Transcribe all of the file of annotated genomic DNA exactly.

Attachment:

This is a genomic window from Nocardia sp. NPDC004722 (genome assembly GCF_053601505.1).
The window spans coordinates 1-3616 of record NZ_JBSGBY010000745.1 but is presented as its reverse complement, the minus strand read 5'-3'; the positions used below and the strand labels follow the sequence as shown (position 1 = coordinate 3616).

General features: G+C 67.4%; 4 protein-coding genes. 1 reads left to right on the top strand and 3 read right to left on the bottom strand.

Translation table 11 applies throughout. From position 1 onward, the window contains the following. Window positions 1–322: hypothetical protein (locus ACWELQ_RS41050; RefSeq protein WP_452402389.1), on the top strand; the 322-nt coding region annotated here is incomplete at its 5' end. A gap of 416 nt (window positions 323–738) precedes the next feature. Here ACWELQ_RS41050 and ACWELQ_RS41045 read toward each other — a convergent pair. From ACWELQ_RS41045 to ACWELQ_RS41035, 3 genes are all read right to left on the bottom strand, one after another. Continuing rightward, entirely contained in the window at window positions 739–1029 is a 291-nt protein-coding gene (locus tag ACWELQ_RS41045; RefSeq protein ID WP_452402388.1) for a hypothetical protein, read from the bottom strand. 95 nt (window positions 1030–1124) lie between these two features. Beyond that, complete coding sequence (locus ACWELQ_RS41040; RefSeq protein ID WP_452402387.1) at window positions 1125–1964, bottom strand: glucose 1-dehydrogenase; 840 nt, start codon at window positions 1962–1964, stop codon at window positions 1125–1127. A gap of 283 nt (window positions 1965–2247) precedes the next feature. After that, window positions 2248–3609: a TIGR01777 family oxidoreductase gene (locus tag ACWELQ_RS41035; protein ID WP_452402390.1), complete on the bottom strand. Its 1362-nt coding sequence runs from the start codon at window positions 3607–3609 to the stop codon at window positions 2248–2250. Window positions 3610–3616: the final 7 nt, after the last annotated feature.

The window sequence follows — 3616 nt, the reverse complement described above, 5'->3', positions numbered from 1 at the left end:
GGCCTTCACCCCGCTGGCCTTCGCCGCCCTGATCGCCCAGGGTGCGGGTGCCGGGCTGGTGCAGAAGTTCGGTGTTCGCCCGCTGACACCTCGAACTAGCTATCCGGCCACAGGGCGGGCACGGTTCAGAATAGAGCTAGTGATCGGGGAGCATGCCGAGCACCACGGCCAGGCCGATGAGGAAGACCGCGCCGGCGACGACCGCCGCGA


This is a genomic window from Nocardia sp. NPDC004722 (genome assembly GCF_053601505.1).
The window spans coordinates 1-3616 of record NZ_JBSGBY010000745.1 but is presented as its reverse complement, the minus strand read 5'-3'; the positions used below and the strand labels follow the sequence as shown (position 1 = coordinate 3616).

General features: G+C 67.4%; 4 protein-coding genes. 1 reads left to right on the top strand and 3 read right to left on the bottom strand.

Translation table 11 applies throughout. From position 1 onward, the window contains the following. Window positions 1–322: hypothetical protein (locus ACWELQ_RS41050; RefSeq protein WP_452402389.1), on the top strand; the 322-nt coding region annotated here is incomplete at its 5' end. A gap of 416 nt (window positions 323–738) precedes the next feature. Here ACWELQ_RS41050 and ACWELQ_RS41045 read toward each other — a convergent pair. From ACWELQ_RS41045 to ACWELQ_RS41035, 3 genes are all read right to left on the bottom strand, one after another. Continuing rightward, entirely contained in the window at window positions 739–1029 is a 291-nt protein-coding gene (locus tag ACWELQ_RS41045; RefSeq protein ID WP_452402388.1) for a hypothetical protein, read from the bottom strand. 95 nt (window positions 1030–1124) lie between these two features. Beyond that, complete coding sequence (locus ACWELQ_RS41040; RefSeq protein ID WP_452402387.1) at window positions 1125–1964, bottom strand: glucose 1-dehydrogenase; 840 nt, start codon at window positions 1962–1964, stop codon at window positions 1125–1127. A gap of 283 nt (window positions 1965–2247) precedes the next feature. After that, window positions 2248–3609: a TIGR01777 family oxidoreductase gene (locus tag ACWELQ_RS41035; protein ID WP_452402390.1), complete on the bottom strand. Its 1362-nt coding sequence runs from the start codon at window positions 3607–3609 to the stop codon at window positions 2248–2250. Window positions 3610–3616: the final 7 nt, after the last annotated feature.

The window sequence follows — 3616 nt, the reverse complement described above, 5'->3', positions numbered from 1 at the left end:
GGCCTTCACCCCGCTGGCCTTCGCCGCCCTGATCGCCCAGGGTGCGGGTGCCGGGCTGGTGCAGAAGTTCGGTGTTCGCCCGCTGACACCTCGAACTAGCTATCCGGCCACAGGGCGGGCACGGTTCAGAATAGAGCTAGTGATCGGGGAGCATGCCGAGCACCACGGCCAGGCCGATGAGGAAGACCGCGCCGGCGACGACCGCCGCGA